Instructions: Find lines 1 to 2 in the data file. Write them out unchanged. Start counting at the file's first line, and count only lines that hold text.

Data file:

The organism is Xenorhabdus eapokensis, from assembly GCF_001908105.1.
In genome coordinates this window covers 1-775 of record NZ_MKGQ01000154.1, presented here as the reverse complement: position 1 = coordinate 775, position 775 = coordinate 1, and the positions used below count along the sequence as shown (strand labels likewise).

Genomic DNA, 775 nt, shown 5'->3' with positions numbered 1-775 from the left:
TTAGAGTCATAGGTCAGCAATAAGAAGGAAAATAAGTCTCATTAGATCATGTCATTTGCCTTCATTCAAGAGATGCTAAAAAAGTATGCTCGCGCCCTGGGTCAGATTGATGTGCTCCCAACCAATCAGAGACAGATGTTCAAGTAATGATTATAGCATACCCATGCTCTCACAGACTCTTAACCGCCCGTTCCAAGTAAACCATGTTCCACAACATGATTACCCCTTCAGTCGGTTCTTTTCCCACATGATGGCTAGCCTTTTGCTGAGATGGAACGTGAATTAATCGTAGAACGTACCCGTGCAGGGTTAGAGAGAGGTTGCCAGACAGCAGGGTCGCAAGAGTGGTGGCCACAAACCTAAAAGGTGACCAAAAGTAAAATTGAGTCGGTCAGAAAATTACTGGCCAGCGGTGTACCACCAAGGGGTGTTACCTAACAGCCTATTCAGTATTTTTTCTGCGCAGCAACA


The organism is Xenorhabdus eapokensis, from assembly GCF_001908105.1.
In genome coordinates this window covers 1-775 of record NZ_MKGQ01000154.1, presented here as the reverse complement: position 1 = coordinate 775, position 775 = coordinate 1, and the positions used below count along the sequence as shown (strand labels likewise).